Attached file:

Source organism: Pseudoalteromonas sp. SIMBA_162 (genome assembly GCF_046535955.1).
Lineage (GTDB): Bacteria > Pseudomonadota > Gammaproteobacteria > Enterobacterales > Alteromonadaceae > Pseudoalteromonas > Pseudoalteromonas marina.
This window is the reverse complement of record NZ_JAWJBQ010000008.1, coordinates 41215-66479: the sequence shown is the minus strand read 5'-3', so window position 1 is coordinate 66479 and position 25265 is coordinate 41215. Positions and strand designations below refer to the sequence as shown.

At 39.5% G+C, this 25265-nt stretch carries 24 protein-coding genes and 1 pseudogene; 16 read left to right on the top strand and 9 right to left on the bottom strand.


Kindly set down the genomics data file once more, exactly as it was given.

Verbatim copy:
Source organism: Pseudoalteromonas sp. SIMBA_162 (genome assembly GCF_046535955.1).
Lineage (GTDB): Bacteria > Pseudomonadota > Gammaproteobacteria > Enterobacterales > Alteromonadaceae > Pseudoalteromonas > Pseudoalteromonas marina.
This window is the reverse complement of record NZ_JAWJBQ010000008.1, coordinates 41215-66479: the sequence shown is the minus strand read 5'-3', so window position 1 is coordinate 66479 and position 25265 is coordinate 41215. Positions and strand designations below refer to the sequence as shown.

At 39.5% G+C, this 25265-nt stretch carries 24 protein-coding genes and 1 pseudogene; 16 read left to right on the top strand and 9 right to left on the bottom strand.